Security is tight in the Pacific island state with soldiers from Australia and New Zealand stationed around the capital as politicians, diplomats and dignitaries converged for talks.
"A few metres away, buildings lie burned, bodies have been retrieved from the ashes and our capital is silent as it has never (been) before," said the king.
He said plans under discussion would see elections for 21 of the 30-member legislature starting in 2008. Currently the majority of members are appointed.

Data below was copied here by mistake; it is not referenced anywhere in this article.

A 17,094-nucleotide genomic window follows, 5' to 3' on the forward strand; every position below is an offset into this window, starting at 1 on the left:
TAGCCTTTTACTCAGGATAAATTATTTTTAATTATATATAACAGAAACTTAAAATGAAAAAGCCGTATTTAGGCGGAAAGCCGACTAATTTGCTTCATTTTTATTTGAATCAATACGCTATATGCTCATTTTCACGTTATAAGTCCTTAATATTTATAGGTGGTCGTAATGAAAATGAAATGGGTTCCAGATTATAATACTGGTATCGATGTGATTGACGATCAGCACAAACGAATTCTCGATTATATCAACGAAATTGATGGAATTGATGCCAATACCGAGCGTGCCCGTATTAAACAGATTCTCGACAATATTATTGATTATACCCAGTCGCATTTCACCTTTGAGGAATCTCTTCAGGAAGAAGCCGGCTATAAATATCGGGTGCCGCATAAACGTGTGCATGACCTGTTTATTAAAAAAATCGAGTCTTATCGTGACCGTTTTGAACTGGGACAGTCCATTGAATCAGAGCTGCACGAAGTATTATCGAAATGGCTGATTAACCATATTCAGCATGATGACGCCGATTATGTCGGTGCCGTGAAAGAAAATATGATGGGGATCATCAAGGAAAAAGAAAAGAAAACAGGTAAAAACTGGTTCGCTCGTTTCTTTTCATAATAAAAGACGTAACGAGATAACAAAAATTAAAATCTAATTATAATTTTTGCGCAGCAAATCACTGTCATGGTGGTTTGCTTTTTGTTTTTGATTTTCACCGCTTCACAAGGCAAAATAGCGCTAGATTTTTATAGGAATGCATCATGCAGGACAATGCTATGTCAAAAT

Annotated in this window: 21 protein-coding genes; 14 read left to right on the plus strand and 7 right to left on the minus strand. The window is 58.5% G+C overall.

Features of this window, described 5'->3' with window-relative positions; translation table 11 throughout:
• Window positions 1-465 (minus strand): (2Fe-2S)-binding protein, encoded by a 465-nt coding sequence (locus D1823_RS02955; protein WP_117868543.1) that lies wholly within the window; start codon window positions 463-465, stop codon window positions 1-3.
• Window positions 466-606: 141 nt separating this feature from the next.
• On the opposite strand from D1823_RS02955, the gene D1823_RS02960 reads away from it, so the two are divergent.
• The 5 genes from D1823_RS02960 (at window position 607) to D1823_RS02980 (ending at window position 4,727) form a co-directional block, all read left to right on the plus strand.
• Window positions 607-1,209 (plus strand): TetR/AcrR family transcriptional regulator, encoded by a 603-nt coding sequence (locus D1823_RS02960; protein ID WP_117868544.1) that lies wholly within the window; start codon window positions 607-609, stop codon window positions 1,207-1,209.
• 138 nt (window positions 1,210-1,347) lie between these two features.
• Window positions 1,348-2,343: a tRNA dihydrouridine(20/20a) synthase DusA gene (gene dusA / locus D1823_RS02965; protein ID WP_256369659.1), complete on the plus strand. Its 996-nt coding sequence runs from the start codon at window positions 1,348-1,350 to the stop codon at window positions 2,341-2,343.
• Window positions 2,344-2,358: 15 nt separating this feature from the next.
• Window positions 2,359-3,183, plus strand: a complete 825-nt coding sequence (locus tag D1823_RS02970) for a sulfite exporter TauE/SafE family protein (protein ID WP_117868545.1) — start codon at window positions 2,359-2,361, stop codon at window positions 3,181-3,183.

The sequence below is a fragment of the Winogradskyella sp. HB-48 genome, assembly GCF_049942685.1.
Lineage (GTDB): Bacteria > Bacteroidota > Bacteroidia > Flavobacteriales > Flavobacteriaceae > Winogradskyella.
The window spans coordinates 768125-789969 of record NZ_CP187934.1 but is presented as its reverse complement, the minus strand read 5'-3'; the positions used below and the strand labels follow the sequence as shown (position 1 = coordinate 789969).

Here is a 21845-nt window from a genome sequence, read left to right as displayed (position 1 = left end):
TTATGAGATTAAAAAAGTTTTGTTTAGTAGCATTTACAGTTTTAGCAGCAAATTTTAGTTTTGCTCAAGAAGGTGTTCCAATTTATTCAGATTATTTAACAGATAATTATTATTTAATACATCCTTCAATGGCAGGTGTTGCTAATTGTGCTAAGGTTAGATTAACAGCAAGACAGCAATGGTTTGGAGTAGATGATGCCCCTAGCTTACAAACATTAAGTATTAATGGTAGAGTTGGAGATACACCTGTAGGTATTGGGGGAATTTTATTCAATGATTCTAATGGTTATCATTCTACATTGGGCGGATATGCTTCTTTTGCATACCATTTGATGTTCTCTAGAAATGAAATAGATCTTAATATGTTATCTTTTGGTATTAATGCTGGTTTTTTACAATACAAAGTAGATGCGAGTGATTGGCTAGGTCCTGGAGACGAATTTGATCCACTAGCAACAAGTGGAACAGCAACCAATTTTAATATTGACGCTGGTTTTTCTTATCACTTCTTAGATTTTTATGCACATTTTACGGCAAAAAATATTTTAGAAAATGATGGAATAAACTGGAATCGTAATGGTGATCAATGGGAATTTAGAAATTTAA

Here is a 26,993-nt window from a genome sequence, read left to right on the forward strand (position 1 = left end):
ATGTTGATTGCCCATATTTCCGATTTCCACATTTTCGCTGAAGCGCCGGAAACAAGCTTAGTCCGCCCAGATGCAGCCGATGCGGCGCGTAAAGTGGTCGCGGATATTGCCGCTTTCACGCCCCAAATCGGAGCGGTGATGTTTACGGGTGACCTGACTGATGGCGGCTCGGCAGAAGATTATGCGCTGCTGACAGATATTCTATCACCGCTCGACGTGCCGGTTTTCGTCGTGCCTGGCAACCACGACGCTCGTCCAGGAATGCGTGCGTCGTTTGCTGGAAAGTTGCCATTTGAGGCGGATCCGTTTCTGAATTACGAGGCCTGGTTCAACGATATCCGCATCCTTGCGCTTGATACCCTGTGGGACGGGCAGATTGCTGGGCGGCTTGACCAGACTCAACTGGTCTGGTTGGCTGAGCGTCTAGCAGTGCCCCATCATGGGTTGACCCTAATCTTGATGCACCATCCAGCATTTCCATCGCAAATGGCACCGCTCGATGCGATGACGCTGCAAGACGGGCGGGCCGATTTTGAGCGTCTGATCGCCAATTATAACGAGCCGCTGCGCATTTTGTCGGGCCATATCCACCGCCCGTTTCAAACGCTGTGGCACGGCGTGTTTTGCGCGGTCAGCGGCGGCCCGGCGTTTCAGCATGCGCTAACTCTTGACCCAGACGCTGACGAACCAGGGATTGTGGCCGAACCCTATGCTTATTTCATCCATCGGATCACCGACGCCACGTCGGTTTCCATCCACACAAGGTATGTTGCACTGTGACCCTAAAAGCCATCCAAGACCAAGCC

He attributed the delay in implementing reforms to differing opinions which were "not irreconcilable and can be resolved through dialogue".
Much of the center of Nuku'alofa lies in ruins after the violence and the king said reconstruction of the area would cost many millions of dollars.
Businesses owned by ethnic Chinese were particularly badly hit.
While pro-democracy politicians and businessmen were accused of orchestrating the riots to unseat their rivals.
Democracy campaigners in turn have blamed the government for allowing public anger over the pace of reform to boil over.